Hours after the Aurora theater shootings, photos of aspiring sportscaster Jessica Redfield, among other victims, were circulating the internet. Redfield’s final blog post garnered attention throughout the world. It’s a post that reminds us all of the reality of uncertainty, the importance of gratitude, and the amazing gift of life.
Only a little more than a month ago, Jessica had survived a shooting in a Toronto mall. She recalled the “odd feeling” that led her outside the mall only seconds before shots rang out. "I was shown how fragile life was," she later wrote. "I saw the terror on bystanders' faces. I saw the victims of a senseless crime. I saw lives change.”
Ultimately, Redfield’s brush with death strengthened her gratitude for life. “I was reminded that we don't know when or where our time on Earth will end,” she wrote. “When or where we will breathe our last breath. … I say all the time that every moment we have to live our life is a blessing. So often I have found myself taking it for granted.”
Last Friday, Jessica was among the victims of the Aurora theater shooting.
Here in the U.S., many of us were blindsided by the attacks. I know I was. It’s so hard to come to grips with the uncertainty of life, the suddenness of death. When a gunman enters a theater and senselessly destroys lives, we are all forced to confront the not-always-so-obvious reality that our lives are fragile, that our days are numbered, that our future is far from certain.
But this is a reality that is possibly harder to miss throughout much of the developing world, where millions of men, women, and children live with the daily realities of conflict, murder, poverty, slavery, oppression. For many of these individuals, the majority of life evinces uncertainty.
Working at a refugee agency, I am often amazed at how uncertainty has become a way of life for many of the refugees that walk through our doors. They tell me of years of living in limbo in a refugee camp or conflict zone, never knowing if the next moment might hold a bullet to the head – or a ticket to freedom.
For those of us living in homes, not refugee camps, it can be deceptively easy to think that our lives are sometimes secure, and sometimes not. That’s a lie. No matter where I am in the world, security is an illusion, uncertainty is a constant reality, and none of us are in control.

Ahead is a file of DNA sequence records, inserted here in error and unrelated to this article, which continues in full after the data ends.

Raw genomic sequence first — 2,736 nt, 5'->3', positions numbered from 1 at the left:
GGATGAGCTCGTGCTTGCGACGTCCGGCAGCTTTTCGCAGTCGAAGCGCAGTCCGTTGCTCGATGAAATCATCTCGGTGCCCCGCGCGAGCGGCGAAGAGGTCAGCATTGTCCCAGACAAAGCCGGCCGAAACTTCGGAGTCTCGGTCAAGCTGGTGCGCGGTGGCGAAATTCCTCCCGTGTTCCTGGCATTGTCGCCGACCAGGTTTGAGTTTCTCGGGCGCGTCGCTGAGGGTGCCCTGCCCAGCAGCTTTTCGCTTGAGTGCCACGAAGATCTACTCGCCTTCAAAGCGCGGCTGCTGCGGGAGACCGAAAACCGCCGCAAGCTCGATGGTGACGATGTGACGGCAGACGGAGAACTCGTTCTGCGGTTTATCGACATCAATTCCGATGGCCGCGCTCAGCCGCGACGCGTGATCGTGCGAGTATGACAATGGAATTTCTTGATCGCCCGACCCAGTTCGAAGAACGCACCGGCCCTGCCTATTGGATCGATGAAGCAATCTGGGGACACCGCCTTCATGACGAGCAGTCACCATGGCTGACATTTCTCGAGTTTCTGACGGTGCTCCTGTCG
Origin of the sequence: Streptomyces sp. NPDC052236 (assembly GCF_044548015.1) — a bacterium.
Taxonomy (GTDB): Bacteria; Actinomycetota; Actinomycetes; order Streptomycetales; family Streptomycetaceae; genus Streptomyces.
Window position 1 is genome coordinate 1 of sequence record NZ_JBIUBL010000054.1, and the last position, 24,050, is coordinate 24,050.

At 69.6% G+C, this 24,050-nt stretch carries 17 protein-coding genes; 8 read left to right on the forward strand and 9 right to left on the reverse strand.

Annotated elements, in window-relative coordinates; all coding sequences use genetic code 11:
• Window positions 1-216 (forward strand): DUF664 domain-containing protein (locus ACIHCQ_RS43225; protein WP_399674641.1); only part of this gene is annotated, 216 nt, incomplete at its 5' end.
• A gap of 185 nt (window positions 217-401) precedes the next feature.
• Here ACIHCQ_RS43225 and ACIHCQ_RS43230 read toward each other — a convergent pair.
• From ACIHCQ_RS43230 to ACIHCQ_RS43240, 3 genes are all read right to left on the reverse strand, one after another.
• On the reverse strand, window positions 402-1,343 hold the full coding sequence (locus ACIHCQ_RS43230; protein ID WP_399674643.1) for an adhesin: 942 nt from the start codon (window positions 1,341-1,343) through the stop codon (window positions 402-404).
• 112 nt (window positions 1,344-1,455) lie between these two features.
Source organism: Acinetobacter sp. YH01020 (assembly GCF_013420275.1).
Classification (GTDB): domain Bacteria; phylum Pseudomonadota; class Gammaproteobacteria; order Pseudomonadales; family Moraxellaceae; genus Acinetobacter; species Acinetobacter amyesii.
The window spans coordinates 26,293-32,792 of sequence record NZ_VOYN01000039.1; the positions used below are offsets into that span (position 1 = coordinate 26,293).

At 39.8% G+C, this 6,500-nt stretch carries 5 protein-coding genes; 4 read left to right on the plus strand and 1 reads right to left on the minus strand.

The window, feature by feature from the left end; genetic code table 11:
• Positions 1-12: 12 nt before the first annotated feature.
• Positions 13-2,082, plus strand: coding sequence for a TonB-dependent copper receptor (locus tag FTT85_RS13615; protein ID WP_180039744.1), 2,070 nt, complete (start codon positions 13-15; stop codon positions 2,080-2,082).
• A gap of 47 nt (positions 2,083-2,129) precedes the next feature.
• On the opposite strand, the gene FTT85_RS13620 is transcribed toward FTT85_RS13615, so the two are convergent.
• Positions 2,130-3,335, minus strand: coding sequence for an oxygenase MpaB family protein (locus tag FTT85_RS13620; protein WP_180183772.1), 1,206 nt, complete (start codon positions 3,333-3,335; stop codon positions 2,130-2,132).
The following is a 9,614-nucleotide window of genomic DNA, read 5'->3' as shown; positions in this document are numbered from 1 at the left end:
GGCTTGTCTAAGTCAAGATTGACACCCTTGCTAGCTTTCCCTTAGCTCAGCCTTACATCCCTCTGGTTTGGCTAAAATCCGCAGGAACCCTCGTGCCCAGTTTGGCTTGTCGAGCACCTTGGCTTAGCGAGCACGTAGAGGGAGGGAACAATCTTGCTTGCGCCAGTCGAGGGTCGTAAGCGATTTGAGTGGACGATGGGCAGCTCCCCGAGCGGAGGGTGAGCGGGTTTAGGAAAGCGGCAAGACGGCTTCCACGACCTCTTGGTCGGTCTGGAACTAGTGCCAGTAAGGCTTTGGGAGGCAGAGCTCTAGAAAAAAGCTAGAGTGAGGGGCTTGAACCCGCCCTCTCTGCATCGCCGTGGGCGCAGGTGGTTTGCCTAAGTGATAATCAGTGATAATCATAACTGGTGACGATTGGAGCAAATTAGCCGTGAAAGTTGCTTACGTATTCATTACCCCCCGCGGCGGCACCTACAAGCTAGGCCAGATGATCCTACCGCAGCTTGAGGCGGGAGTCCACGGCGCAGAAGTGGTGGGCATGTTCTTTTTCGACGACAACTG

But that’s not a bad thing.
The uncertainty we each experience in life is more than a challenge. It’s a gift. Every day we have the chance to look forward with faith, realizing that the future isn’t guaranteed. And every moment, like Jessica Redfield, we have the chance to choose gratitude, and refuse to take our lives for granted.
"Every hug from a family member. Every laugh we share with friends. Even the times of solitude are all blessings,” Redfield concluded in her blog post. “Every second of every day is a gift. After Saturday evening, I know I truly understand how blessed I am for each second I am given."
Kristin Wright is a columnist and contributing writer at ReligionToday.com, where she focuses on global human rights and religious freedom issues. Kristin has covered topics such as bride trafficking in North Korea, honor killings in Pakistan, the persecution of members of minority faiths in Iran, and the plight of Syrian refugees. She has visited with religious minorities in Pakistan, worked with children at risk in Mumbai's “Red Light” district, and interviewed individuals on both sides of the Israeli-Palestinian conflict. Kristin can be contacted via her website at kristinwright.net or email at email@example.com.
Publication date: July 25, 2012